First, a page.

Saturday, March 27, 2021

Notes by the Way: Democracy in Russia. (1935)

The Notes by the Way Column from the March 1935 issue of the Socialist Standard

Democracy in Russia.

After decrying Parliament and democracy and practising dictatorship and suppression for 17 years, the Russian Government has had to respond to the pressure of discontent and economic forces and begin to relax the system which it claimed was the best of all possible systems and the only method of achieving Socialism. The All-Union Congress of Soviets on February 6th decided unanimously in favour of constitutional reforms proposed by the Government (see Manchester Guardian and News-Chronicle, February 7th, Daily Herald, February 2nd, Daily Worker, February 4). Among the changes are to be the introduction of the secret ballot in place of voting by show of hands; the abolition of the system of indirect elections, under which the elector, instead of voting for the central assembly direct, voted for candidates to a local soviet, which voted for a regional soviet, and so on up to the centre; equal voting rights for town workers and peasants—in the past the town workers had more representatives than were their due according to their numbers. There is no indication however that political parties will be allowed in opposition to the Government Party.

What is really entertaining is the statement made by M. Molotov that Russia is going to take over “all that was best in the Parliamentary system” (Manchester Guardian, February 7th). It is only a few short years since the Communists were 100 per cent. sure that the parliamentary system was rotten to the core, a mere capitalist device, useless to the Socialist movement.

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Canadian Premier Embarrasses the Reformers.

Nobody can complain that capitalist politics are dull these days. While the Bolsheviks are going over to a parliamentary system, Mr. Bennett, Conservative Prime Minister of Canada, is raiding the programmes of his Liberal, Labour, and Communist opponents. All the observers agreed that Mr. Bennett would be hopelessly defeated at the next election and that the Liberals would come into power, with the Labourites (the Canadian Co-operative Commonwealth Federation) a likely second. Then suddenly Mr. Bennett proclaimed a “New Deal,” stole all the most popular points out of his opponents’ programmes, made fierce attacks on the evils of capitalism, and in short upset all calculations.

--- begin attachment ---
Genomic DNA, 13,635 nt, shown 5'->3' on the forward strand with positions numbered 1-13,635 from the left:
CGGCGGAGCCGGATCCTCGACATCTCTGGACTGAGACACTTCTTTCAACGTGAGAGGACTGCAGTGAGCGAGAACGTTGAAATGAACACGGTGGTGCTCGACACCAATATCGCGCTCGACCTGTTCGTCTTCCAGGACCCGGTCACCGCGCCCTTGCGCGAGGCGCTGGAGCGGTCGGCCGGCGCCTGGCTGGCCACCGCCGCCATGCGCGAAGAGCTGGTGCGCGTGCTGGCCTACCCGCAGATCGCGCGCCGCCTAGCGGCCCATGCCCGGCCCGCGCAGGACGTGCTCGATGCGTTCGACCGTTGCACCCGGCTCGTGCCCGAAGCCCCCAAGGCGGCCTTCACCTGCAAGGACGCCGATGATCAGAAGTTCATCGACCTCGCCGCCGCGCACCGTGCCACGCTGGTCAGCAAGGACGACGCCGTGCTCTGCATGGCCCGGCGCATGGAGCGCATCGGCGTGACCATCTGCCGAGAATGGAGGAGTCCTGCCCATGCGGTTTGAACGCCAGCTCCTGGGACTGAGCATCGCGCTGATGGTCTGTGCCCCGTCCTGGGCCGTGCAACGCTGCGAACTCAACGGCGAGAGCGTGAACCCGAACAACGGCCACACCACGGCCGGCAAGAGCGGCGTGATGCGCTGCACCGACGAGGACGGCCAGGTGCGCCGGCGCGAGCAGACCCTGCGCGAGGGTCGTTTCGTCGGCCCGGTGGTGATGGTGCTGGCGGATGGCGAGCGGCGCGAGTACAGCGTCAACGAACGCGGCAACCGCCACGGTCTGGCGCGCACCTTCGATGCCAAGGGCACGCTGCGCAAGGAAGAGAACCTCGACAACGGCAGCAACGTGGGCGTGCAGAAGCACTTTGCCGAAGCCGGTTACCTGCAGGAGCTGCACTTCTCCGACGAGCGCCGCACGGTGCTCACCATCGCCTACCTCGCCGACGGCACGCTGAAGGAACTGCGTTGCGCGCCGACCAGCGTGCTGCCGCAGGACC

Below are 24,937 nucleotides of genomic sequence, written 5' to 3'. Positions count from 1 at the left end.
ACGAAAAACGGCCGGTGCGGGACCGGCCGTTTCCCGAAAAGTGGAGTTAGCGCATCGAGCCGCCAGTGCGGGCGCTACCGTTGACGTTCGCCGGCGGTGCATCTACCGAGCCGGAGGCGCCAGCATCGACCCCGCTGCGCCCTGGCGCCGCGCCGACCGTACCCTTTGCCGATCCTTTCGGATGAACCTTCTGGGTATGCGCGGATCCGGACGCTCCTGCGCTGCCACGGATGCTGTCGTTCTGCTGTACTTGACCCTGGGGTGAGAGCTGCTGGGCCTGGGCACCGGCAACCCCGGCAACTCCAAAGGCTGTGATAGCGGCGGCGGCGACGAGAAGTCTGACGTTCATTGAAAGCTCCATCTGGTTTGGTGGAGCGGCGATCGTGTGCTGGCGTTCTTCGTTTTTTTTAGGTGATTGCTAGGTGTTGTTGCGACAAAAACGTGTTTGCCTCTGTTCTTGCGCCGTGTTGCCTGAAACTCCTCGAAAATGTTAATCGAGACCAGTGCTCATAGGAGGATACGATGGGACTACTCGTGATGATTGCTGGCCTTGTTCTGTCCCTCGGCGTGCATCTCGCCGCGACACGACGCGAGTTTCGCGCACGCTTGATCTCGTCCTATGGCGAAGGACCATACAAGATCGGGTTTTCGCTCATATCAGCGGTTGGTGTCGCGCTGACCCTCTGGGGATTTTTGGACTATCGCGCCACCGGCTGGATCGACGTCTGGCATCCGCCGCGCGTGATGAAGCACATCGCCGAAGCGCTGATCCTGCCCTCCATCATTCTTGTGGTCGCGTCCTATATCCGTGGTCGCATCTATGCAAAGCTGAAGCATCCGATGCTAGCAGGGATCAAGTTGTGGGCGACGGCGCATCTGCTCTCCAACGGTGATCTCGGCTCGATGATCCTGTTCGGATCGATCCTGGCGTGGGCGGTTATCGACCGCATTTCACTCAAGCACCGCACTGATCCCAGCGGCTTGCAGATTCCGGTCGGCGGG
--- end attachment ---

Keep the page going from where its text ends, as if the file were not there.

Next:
Here in a nutshell is the answer to the Labour-Communist argument that the way to establish Socialism is to rally the workers on a reformist programme. The capitalists can always, if they wish, adopt the programme or some of it, and round up the voters.

Now the Canadian Labourites are uneasily wondering what their next move shall be.

In the meantime Mr. Bennett is not doing things by halves. Perceiving that among the electors there is a lot of interest and. admiration for certain foreign “left wing" politicians, Mr. Bennett cleverly raids that also by expressing his admiration for the politicians in question. At a dinner at Montreal on January 28th he spoke as follows (Times, January 29th, 1935): —
  he thought the capitalist system should continue, but if the profit motive which had been its mainspring for centuries was left uncontrolled, conditions would arise disheartening to mankind and ruinous to civilisation.
   He agreed that he had held different views in the past, and gave an account of the influences which had helped to convert him. Conversations with M. Litvinoff at Geneva had played their part, he said, and he expressed admiration for Sir Stafford Cripps and Mr. John Strachey. describing Mr. Strachey as “one of the profound thinkers of our times.”
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Tory “Socialism."

Mr. MacDonald’s message to University Conservatives, telling them that their party has always been more or less Socialistic, was obviously designed to make easier his personal position as “Socialist" Prime Minister of a Conservative Government. The effect on old-fashioned Conservatives must have been startling. At once The Times gave prominence to a letter from Dr. Hearnshaw protesting that State capitalism, as exemplified in the Post Office and Telegraphs, is not Socialism, but is “for entirely non-Socialistic ends" (Times, January 12th), thus rescuing Disraeli, Shaftesbury, and other Conservative leaders from the doubtful honour MacDonald wished to give them. In order to support his plea for clarity Dr. Hearnshaw quoted from the Socialist Standard, but after seeking accuracy in one direction immediately went on to inaccuracy in another. It suited him on this occasion to oppose a certain misuse of the word Socialism, but he was not concerned with accurately representing the methods advocated by Socialists. So he proceeded to state that Socialists employ the methods of “general strikes or Bolshevist revolutions" to achieve Socialism.